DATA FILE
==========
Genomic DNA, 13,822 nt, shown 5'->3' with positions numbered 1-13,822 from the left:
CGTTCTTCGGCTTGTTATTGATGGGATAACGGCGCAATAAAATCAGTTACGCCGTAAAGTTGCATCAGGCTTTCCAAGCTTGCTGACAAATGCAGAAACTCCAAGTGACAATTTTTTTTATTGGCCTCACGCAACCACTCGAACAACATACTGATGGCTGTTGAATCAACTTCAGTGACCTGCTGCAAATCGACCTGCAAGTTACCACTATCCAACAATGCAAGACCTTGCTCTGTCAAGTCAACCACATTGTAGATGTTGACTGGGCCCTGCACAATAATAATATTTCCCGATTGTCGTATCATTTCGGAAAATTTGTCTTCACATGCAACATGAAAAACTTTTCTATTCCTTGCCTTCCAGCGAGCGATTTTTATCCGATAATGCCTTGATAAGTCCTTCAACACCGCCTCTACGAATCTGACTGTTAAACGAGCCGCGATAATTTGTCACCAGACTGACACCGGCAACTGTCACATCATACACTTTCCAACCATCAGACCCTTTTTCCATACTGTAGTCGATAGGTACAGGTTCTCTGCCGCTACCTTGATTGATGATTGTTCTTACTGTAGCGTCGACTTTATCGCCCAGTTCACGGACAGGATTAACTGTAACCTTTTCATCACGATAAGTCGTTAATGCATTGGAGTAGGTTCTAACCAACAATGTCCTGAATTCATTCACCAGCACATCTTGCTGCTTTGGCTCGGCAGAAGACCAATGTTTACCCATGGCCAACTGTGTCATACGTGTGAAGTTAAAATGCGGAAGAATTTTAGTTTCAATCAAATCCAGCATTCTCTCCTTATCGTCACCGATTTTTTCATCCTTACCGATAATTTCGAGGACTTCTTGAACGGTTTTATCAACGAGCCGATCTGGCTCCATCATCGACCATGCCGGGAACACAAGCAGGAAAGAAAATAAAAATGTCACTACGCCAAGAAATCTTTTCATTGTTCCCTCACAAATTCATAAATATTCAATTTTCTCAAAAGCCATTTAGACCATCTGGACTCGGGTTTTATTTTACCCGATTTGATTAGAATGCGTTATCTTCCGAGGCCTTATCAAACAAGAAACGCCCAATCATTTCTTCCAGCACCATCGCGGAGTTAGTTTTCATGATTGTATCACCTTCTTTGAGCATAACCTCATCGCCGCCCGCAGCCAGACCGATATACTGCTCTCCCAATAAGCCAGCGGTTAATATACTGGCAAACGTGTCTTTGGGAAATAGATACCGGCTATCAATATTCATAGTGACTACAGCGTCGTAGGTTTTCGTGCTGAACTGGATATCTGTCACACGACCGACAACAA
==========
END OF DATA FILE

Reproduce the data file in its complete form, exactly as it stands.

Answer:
Genomic DNA, 13,822 nt, shown 5'->3' with positions numbered 1-13,822 from the left:
CGTTCTTCGGCTTGTTATTGATGGGATAACGGCGCAATAAAATCAGTTACGCCGTAAAGTTGCATCAGGCTTTCCAAGCTTGCTGACAAATGCAGAAACTCCAAGTGACAATTTTTTTTATTGGCCTCACGCAACCACTCGAACAACATACTGATGGCTGTTGAATCAACTTCAGTGACCTGCTGCAAATCGACCTGCAAGTTACCACTATCCAACAATGCAAGACCTTGCTCTGTCAAGTCAACCACATTGTAGATGTTGACTGGGCCCTGCACAATAATAATATTTCCCGATTGTCGTATCATTTCGGAAAATTTGTCTTCACATGCAACATGAAAAACTTTTCTATTCCTTGCCTTCCAGCGAGCGATTTTTATCCGATAATGCCTTGATAAGTCCTTCAACACCGCCTCTACGAATCTGACTGTTAAACGAGCCGCGATAATTTGTCACCAGACTGACACCGGCAACTGTCACATCATACACTTTCCAACCATCAGACCCTTTTTCCATACTGTAGTCGATAGGTACAGGTTCTCTGCCGCTACCTTGATTGATGATTGTTCTTACTGTAGCGTCGACTTTATCGCCCAGTTCACGGACAGGATTAACTGTAACCTTTTCATCACGATAAGTCGTTAATGCATTGGAGTAGGTTCTAACCAACAATGTCCTGAATTCATTCACCAGCACATCTTGCTGCTTTGGCTCGGCAGAAGACCAATGTTTACCCATGGCCAACTGTGTCATACGTGTGAAGTTAAAATGCGGAAGAATTTTAGTTTCAATCAAATCCAGCATTCTCTCCTTATCGTCACCGATTTTTTCATCCTTACCGATAATTTCGAGGACTTCTTGAACGGTTTTATCAACGAGCCGATCTGGCTCCATCATCGACCATGCCGGGAACACAAGCAGGAAAGAAAATAAAAATGTCACTACGCCAAGAAATCTTTTCATTGTTCCCTCACAAATTCATAAATATTCAATTTTCTCAAAAGCCATTTAGACCATCTGGACTCGGGTTTTATTTTACCCGATTTGATTAGAATGCGTTATCTTCCGAGGCCTTATCAAACAAGAAACGCCCAATCATTTCTTCCAGCACCATCGCGGAGTTAGTTTTCATGATTGTATCACCTTCTTTGAGCATAACCTCATCGCCGCCCGCAGCCAGACCGATATACTGCTCTCCCAATAAGCCAGCGGTTAATATACTGGCAAACGTGTCTTTGGGAAATAGATACCGGCTATCAATATTCATAGTGACTACAGCGTCGTAGGTTTTCGTGCTGAACTGGATATCTGTCACACGACCGACAACAA